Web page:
As he spoke, Henry felt he was reciting the most regular and plaintive line of his life. Jet lag was no excuse. He knew he had uttered these words many times before and he sounded, to his own ears, demanding and childish. He should be doing something-rolling up his sleeves, responding to the situation, making himself if not useful, at least acceptable-but he was suddenly overcome with exhaustion, rocked with a cataclysmic disappointment. For twenty years he had postponed a visit to romantic England and he did not want disillusion now. He wanted his own optimism, weakened in the long reaches of the night, tested in that damn train with its vandalized toilets, further damaged by a town which was shut at eight in the evening, for chrissakes, deafened by the racket of that poisonous-looking sea. And wetfeet and a suitcase with a life of its own, getting heavier by the minute but unputdownable on this filthy damp floor . . . how could he help? This was the end of the line and it was he who needed help.
"Where could I go?"
"Oh, for God's sake, anywhere but here." The man brushed him forward. Henry could not move. He was weighted by feet which seemed to have grown larger and heavier and he knew he was wearing his mulish face. The man pushed past him and squelched his way to the desk.
"Here, hold the bloody torch, will you?"
"The torch, you cretin."
"Oh, you mean the flashlight. Sure."
A torch was something which carried flame. It illuminated a barbecue on summer evenings and was an emblem of peace in the Olympics. He held the flashlight while the man leafed through an address book, his movements radiating irritation.
"Probably all full. Too late, you were the last. Ah yes, of course. Wait a minute . . ." There was a gleam of malice in the eyes, caught in the flash. Henry felt himself intensely disliked and bridled at the unfairness of it. The man was eyeing his coat. He should have smiled himself, commiserated, done something, cracked a joke. A clever, diplomatic person would do that.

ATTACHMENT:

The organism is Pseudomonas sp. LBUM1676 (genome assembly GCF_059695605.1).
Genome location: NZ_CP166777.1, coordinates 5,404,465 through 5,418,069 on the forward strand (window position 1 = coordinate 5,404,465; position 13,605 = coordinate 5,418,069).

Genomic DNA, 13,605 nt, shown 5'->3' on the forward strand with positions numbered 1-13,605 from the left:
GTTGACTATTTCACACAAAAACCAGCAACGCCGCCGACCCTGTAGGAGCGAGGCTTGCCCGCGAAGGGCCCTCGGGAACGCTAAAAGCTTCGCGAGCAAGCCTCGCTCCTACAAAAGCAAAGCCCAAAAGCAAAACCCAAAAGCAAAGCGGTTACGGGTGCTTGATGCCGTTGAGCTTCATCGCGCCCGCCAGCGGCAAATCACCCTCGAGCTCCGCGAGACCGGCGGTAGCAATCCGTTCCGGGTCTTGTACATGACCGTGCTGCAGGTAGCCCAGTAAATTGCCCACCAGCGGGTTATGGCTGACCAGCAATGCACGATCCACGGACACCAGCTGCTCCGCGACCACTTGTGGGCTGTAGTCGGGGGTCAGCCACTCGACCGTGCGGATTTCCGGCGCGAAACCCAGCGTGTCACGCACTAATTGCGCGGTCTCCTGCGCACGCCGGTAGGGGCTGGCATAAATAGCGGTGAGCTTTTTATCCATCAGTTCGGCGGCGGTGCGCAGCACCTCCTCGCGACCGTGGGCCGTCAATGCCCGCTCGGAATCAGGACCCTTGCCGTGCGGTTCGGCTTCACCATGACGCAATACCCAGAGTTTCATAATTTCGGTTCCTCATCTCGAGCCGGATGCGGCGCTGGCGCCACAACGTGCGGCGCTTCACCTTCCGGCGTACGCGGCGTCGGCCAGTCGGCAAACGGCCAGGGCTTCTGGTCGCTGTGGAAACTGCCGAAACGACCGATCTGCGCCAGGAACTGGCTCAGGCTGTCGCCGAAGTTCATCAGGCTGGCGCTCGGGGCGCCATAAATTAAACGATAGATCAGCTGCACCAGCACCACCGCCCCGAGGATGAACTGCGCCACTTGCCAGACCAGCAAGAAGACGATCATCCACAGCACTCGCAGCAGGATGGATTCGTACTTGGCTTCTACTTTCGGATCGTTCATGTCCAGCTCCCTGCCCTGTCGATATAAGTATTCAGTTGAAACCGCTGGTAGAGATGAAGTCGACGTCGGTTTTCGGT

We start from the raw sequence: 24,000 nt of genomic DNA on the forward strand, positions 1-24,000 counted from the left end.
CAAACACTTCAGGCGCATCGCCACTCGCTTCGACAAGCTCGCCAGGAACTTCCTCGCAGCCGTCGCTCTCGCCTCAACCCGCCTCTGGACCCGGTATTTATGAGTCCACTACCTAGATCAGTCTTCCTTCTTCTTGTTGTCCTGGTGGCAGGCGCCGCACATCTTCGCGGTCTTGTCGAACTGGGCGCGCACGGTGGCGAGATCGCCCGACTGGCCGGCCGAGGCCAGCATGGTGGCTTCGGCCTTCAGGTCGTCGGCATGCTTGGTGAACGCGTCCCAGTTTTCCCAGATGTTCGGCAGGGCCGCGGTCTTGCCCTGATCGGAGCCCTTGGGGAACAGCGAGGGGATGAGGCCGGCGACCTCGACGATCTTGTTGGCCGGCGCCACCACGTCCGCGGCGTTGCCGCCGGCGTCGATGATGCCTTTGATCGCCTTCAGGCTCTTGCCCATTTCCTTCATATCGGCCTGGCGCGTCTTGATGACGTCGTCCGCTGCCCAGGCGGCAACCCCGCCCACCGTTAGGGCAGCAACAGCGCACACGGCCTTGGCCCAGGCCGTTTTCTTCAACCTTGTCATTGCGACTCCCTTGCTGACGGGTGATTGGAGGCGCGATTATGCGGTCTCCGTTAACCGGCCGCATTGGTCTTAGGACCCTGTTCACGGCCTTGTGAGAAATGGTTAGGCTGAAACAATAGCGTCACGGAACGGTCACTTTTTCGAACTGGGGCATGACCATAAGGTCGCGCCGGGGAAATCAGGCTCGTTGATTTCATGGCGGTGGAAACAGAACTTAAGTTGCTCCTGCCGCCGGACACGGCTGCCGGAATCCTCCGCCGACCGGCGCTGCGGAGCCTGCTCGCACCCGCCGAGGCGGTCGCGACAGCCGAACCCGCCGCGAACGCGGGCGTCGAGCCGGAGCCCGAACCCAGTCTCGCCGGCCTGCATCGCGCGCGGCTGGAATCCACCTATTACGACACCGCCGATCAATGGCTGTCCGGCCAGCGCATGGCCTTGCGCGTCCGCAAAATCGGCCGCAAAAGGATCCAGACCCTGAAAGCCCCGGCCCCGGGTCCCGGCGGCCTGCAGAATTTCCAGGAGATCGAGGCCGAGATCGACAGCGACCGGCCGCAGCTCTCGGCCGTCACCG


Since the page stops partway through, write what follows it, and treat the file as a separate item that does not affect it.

"There's only one place for you. And that hat," the man added, snapping the book shut and shoving Henry toward the door. "The House of Enchantment. Lovely place," he added in a voice rich with irony.
"The House of Enchantment. That's what they call it. Look, you aren't prejudiced, are you? Homophobic or worried about ghosts or anything like that? It'll do fine." This time, he was pushing Henry, hard. "Go right. Follow the seafront for about a hundred yards. Number 196 and a half. Keep left and keep counting. You can't miss it, squire. Princess Di might have stayed there. All we ever had was fucking Nelson."
Henry and his suitcase were back on the road. He pulled up the collar of his jacket. It was a special jacket, soft gray leather with plenty of pockets, lined with fur, an understated piece of casual luxury and he was glad of its warmth. He turned left and walked on the seaward side. On his right, the sea growled and crawled and boomed. On the other side of the road, he could make out the irregular contours of houses, some dark, some illuminated, all impervious to the weather and the carnage inside the hotel. The patent indifference of those lit windows was oddly comforting. The suitcase, weighed less by clothes than the vitamins, minerals and therapies he found so vital to his health, felt like an ungainly rock bouncing sharply against his back. His hat (deerstalker with flaps, Sherlock Holmes style, purchased in a hunting store and sartorially ridiculous anywhere else) suddenly left his head like a bird in flight and he watched by a streetlight as it flung itself into the waves and danced for a split second in the foam. There was nothing he could do about the hat. The beach was steep, the waves high and he was cold to his bones. It was only a hat; he could not even keep a hat and the hat seemed an emblem of his own ineptitude. He was lost.